Open letter by LGBT rights activist Maurice Tomlinson to Jamaican minister of justice about the delayed review of the country's anti-buggery law
Open Letter to Jamaica’s minister of justice, The Honourable Mark Golding regarding the delayed review of the country’s anti-buggery law.
Dear Honourable Minister Golding,
I read with dismay, but not surprise, that the government of Jamaica has put the issue of the promised review of the anti-sodomy law on hold, perhaps indefinitely.
Permit me to say, Honourable Minister, that the reasons given for this deferral present a false choice between reading down the anti-buggery law to decriminalize the private consensual acts of adults, and addressing the economic and criminal realities facing the country.
The existence of the anti-buggery law and the homophobia it supports has caused Jamaica to miss out on the lucrative gay tourism market estimated at US$188 Billion annually.
There is also a steady hemorrhaging of talented gay Jamaicans who could contribute to nation’s economic development.
The law also contributes to our HIV epidemic which some persons estimate will cost the country US$540million per annum.
Surely a responsible government would consider these economic realities reason enough to review a 148 year old British colonially imposed law, which, by the way, is virtually unenforceable because of the much stricter privacy provisions in our new Charter of Fundamental Rights and Freedoms.
Additionally, the anti-buggery law adds to our crime rate by criminalizing what consenting adults do in the privacy of their bedrooms!
Furthermore, it gives license to ordinary Jamaicans to engage in barbaric homophobic attacks including the 9 reported murders of gay Jamaicans this year, the brutal slaying of a straight man in the parish of Trelawny for “harbouringâ€ his gay stepson, and the savage beating of a young gay man by security guards at UTech on November 1.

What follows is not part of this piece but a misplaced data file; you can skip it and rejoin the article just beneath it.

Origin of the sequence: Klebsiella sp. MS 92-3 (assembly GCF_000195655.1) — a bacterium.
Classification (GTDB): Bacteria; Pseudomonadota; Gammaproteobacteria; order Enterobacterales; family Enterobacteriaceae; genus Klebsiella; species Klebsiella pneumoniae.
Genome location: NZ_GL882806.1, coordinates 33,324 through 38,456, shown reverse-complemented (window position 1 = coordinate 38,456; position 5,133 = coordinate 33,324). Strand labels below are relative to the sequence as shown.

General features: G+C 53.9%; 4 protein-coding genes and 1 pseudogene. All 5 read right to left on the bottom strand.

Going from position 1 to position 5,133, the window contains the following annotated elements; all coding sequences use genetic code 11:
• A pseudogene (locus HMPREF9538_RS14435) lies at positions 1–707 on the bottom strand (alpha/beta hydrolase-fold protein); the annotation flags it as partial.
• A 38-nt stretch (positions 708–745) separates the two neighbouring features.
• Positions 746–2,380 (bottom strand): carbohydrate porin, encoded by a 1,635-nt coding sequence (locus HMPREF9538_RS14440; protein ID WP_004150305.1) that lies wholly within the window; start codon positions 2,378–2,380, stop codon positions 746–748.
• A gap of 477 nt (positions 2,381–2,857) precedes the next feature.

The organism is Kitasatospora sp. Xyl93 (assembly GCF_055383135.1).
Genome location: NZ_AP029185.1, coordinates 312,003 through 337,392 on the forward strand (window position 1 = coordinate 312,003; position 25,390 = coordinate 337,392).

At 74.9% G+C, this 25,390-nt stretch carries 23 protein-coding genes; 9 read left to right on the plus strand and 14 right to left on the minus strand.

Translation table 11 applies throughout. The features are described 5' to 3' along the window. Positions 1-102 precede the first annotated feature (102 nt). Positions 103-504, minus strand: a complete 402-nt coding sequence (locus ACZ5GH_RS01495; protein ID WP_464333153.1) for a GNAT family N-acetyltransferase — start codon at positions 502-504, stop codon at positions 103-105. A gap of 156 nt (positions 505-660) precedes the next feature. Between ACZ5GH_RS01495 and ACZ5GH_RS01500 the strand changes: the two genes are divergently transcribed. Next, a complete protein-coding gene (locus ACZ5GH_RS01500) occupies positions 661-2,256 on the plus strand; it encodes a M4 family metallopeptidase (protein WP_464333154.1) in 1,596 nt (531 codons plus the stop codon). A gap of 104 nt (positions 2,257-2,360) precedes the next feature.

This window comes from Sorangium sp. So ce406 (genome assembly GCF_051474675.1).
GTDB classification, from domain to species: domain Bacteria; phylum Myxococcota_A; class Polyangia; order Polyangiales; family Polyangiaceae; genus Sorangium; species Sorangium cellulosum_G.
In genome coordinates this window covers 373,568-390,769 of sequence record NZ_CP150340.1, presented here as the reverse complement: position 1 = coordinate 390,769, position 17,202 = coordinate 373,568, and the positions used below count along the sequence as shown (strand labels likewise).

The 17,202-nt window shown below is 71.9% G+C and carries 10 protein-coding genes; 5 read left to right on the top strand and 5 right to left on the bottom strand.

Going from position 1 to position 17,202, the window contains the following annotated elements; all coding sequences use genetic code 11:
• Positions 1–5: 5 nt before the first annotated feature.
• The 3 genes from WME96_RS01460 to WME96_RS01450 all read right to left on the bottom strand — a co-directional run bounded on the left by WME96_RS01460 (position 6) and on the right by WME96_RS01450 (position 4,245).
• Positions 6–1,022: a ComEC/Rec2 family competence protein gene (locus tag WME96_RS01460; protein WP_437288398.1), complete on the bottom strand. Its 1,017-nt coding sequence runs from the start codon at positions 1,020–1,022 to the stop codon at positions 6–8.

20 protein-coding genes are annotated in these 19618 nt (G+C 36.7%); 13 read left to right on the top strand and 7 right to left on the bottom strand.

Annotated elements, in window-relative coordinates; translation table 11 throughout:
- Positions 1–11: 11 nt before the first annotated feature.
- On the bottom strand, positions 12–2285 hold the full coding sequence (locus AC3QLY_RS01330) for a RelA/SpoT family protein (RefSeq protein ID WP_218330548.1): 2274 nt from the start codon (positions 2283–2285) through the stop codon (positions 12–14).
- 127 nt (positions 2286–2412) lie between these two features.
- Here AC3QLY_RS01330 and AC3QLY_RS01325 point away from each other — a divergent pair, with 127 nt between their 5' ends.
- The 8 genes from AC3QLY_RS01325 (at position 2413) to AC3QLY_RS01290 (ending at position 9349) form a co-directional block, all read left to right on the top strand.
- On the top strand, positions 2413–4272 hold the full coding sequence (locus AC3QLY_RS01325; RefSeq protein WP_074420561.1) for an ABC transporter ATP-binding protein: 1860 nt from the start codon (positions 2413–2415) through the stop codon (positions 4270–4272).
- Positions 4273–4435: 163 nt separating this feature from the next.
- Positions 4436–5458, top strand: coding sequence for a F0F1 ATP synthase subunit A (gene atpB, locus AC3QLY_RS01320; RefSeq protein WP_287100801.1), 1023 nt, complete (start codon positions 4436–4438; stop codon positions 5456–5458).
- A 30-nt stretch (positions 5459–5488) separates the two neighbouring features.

The argument that the government’s legislative drafters are too overwhelmed to deal with this law is simply untenable.
You recently brought legislation to Parliament to repeal whipping prisoners with the cat-of-nine-tails, something the courts have effectively banned since 1997 and which has not been nearly as contentious as the reprehensible and invasive anti-sodomy law that impacts free Jamaicans. Furthermore, legislative drafting can be outsourced to other attorneys as is done elsewhere.
If the government asked J-FLAG, I am sure they could find a few gay lawyers who would happily draft this repeal legislation for free.
There are several precedent worldwide where Parliaments have jetisoned these colonial relics. I am happy to assist with this venture, if you wish.
I urge you, Honourable Minister, to end Jamaica’s shame. As the results of the recent US elections shows, we are increasingly on the wrong side of history with regard to recognizing the human rights of LGBT individuals.
Let us have legislation to read down the anti-sodomy law so that what consenting adults do in the privacy of their bedrooms will no longer be the law’s affair.
Legal Advisor, Marginalized Groups